Vancouver-based Etherparty is a smart contract creation tool that allows its users to create smart contracts on the blockchain. Companies like this launch ICO to let them raise funding from multiple sources.
Etherparty said the company launched its Fuel token sale on Sunday, October 1 at 9 A.M. PDT, but just 45 minutes, some unknown attackers hacked into its ICO website and replaced the legitimate address by their own, redirecting cryptocurrencies sent by investors into their digital wallet.
According to the details released by the Etherparty team, the company detected the hack after just 15 minutes and immediately took its website down for nearly one and half hour to fix the issue, preventing more people from sending funds to the hacker’s address.
By 11:35 A.M. PDT, the website was rebuilt and switched to a new web server, which also includes a pro tip on the top of it that reads: “Always check the URL and verify the contract address before sending ETH to any ICO.”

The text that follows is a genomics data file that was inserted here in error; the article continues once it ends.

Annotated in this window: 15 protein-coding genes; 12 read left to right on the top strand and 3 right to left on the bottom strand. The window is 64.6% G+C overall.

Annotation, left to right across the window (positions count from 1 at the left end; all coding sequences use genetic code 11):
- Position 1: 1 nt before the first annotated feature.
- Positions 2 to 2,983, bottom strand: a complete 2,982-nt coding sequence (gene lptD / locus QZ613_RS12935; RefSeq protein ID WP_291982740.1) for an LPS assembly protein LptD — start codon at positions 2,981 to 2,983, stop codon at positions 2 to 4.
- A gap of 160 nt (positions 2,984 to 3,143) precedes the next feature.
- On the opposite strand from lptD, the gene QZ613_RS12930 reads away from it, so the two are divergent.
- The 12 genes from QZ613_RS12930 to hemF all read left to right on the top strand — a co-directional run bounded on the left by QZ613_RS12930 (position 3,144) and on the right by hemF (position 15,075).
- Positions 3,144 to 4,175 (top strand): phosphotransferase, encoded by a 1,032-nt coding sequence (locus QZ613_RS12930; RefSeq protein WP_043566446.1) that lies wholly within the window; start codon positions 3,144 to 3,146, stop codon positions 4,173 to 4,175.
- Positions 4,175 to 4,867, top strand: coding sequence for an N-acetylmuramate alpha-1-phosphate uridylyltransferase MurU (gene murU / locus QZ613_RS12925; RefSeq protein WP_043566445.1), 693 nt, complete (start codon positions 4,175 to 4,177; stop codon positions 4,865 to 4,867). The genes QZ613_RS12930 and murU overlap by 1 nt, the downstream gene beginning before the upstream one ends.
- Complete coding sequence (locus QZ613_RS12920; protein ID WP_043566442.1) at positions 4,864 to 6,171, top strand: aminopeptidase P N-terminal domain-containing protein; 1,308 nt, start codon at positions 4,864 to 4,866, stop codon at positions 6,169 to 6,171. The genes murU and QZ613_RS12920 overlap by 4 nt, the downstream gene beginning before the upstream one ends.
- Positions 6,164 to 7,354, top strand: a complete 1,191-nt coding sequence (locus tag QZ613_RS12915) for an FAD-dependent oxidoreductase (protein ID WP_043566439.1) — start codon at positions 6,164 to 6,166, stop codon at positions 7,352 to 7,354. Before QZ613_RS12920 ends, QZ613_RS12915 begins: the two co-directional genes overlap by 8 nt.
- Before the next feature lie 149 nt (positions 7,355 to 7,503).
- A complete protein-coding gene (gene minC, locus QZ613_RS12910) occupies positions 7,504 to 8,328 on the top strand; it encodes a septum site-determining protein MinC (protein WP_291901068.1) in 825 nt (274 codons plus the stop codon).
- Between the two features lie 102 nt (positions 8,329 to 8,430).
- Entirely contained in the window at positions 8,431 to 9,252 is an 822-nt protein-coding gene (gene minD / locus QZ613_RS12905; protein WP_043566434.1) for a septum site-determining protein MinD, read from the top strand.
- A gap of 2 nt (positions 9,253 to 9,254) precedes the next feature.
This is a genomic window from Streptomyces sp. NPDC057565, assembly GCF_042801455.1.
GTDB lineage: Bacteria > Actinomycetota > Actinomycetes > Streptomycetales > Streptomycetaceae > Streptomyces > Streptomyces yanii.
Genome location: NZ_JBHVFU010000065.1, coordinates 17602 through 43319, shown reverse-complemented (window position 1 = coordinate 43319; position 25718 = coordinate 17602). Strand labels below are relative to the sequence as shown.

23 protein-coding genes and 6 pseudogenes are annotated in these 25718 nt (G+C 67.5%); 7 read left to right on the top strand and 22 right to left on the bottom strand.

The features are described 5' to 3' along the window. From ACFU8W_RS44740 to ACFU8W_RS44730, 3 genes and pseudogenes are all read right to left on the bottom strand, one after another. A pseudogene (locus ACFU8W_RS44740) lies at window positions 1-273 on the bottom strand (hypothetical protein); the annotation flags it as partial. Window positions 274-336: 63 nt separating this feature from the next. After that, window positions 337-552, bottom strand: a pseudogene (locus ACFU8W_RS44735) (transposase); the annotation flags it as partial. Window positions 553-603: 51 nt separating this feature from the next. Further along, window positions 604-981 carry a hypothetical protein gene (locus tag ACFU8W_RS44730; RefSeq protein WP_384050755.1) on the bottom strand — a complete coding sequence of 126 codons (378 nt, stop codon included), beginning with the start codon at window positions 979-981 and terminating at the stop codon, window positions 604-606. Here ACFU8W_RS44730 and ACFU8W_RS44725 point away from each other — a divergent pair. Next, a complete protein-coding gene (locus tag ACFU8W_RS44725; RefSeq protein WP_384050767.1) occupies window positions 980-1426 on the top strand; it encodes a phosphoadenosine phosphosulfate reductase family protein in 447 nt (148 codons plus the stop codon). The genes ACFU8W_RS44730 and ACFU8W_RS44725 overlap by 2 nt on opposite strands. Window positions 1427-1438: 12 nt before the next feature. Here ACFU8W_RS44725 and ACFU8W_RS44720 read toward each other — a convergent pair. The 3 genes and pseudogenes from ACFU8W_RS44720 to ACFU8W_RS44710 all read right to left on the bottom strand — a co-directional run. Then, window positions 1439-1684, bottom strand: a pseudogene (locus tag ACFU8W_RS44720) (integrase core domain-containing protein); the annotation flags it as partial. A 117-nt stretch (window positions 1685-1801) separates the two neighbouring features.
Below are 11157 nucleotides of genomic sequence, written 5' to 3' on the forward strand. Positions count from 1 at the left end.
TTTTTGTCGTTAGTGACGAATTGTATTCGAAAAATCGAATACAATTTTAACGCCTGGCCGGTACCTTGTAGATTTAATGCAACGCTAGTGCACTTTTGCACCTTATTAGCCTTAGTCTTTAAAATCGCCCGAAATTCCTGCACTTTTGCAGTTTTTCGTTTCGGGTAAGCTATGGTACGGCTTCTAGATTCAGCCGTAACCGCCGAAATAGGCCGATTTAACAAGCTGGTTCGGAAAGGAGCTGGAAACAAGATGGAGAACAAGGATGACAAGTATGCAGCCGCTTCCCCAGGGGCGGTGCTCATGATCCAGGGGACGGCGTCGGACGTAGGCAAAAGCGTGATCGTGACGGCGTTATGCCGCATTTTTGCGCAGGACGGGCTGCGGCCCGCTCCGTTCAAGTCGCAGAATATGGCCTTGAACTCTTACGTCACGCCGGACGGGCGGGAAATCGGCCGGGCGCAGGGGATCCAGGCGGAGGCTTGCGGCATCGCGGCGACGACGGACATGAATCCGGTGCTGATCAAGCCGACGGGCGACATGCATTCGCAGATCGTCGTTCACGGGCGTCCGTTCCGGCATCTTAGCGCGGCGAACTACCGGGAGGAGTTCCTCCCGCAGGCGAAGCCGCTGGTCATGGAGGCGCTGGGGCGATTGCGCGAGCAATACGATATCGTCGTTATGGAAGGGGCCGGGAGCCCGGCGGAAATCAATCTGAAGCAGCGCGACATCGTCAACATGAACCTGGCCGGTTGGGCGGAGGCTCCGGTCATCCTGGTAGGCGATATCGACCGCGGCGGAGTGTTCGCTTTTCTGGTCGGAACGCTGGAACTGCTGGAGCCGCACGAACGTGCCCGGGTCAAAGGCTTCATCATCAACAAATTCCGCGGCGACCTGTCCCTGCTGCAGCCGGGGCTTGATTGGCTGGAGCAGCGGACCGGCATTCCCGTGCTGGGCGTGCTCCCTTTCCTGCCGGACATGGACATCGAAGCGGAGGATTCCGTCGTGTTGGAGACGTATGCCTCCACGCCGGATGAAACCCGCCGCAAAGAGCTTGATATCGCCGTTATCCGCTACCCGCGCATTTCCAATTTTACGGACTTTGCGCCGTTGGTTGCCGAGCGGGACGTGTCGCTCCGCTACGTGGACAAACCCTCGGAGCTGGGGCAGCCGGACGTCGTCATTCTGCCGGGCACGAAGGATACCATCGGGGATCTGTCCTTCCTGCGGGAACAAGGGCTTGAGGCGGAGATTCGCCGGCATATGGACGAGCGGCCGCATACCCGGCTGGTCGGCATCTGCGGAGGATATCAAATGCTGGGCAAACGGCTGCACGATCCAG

The blockchain company has also “promised to compensate any affected contributors, with its proprietary FUEL token, prior to the temporary website shutdown at 10 A.M. PDT.” The Etherparty’s ICO is still ongoing and open until October 29, 2017.
“Our team has been consistently and successfully thwarting potential security issues to avoid further escalation,” Etherparty Founder Lisa Cheng said.
“However, we do acknowledge and apologise for the temporary disruption to our otherwise successful launch day. Etherparty is eager and committed to compensating all affected contributors for the inconvenience.”
Etherparty also said despite the hacking incident, its ICO got off to a positive start, “selling over 10,000,000 FUEL tokens in the first hour,” and sold more than 400,000,000 FUEL tokens before the official launch in the pre-sale.
Due to rising concerns surrounding ICOs over such hacks and scams, regulators globally are taking action against ICO fundraising. China has already announced an immediate ban on all ICO across the country.
In the United States, the Securities and Exchange Commission (SEC) has also issued an official warning about the risks of ICOs but has not made a firm move yet.